Just how much of an impact can a documentary have?
That question was answered today when SeaWorld Entertainment announced it would be ending its orca breeding programs at its parks across America.
The announcement comes three years after the release of documentary Blackfish, which drew the world's eyes to the shocking ways in which the whales were captured and the conditions in which they were kept at SeaWorld parks.
Tilikum, the killer whale at the center of the documentary, was involved in the deaths of three people—including trainer Dan Brancheau in 2010. The documentary argued that conditions had made the whale aggressive; stunned viewers were convinced.
People are saying the "Blackfish effect" is behind the organization's latest move.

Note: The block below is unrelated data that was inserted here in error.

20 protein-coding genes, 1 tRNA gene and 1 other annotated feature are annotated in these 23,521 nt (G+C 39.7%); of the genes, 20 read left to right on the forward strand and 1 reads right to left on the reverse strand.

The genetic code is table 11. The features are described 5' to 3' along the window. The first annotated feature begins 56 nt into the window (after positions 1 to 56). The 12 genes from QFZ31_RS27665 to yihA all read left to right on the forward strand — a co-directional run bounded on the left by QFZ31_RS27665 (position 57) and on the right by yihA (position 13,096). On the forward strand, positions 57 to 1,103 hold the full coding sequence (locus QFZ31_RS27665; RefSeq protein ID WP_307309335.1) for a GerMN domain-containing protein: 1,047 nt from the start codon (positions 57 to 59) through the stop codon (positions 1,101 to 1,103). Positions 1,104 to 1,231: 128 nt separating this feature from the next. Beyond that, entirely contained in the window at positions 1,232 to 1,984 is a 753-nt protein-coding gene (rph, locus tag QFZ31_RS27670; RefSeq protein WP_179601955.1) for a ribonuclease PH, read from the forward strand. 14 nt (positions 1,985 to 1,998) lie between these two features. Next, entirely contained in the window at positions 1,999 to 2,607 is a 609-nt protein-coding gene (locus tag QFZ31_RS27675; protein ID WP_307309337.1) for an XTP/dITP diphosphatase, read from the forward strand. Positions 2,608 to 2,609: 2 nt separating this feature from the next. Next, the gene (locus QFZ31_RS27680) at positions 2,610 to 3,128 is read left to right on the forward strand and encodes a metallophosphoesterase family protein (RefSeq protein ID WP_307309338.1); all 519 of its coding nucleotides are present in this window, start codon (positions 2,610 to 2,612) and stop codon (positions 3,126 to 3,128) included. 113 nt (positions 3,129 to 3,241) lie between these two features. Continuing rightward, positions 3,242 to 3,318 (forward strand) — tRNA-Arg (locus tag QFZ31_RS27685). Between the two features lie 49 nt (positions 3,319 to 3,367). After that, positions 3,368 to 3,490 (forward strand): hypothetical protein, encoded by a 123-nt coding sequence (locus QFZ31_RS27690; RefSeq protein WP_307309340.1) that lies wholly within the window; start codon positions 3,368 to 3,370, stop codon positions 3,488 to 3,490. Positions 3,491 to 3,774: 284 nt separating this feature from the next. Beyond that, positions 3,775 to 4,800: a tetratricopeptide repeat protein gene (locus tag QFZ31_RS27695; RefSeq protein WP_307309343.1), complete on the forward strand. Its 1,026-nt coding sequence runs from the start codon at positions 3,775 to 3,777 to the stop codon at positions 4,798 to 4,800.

SeaWorld CEO Joel Manby said Thursday the killer whales that reside at SeaWorld's Parks will be the last to call those facilities home. Orca shows are due to end in San Diego in 2017 and in San Antonio and Orlando by 2019.
In an L.A. Times column, Manby said that SeaWorld's orca program had actually been instrumental in educating people about "killer whales"—helping people understand that they were more than beasts to be "feared, hated and even hunted."
"We are proud of contributing to the evolving understanding of one of the world's largest marine mammals. Now we need to respond to the attitudinal change that we helped to create—which is why SeaWorld is announcing several historic changes."
Noble guy, right?
Of course, the "historic changes" could also be a result of the fact that SeaWorld's stock price has fallen by about 60 percent since the release of Blackfish.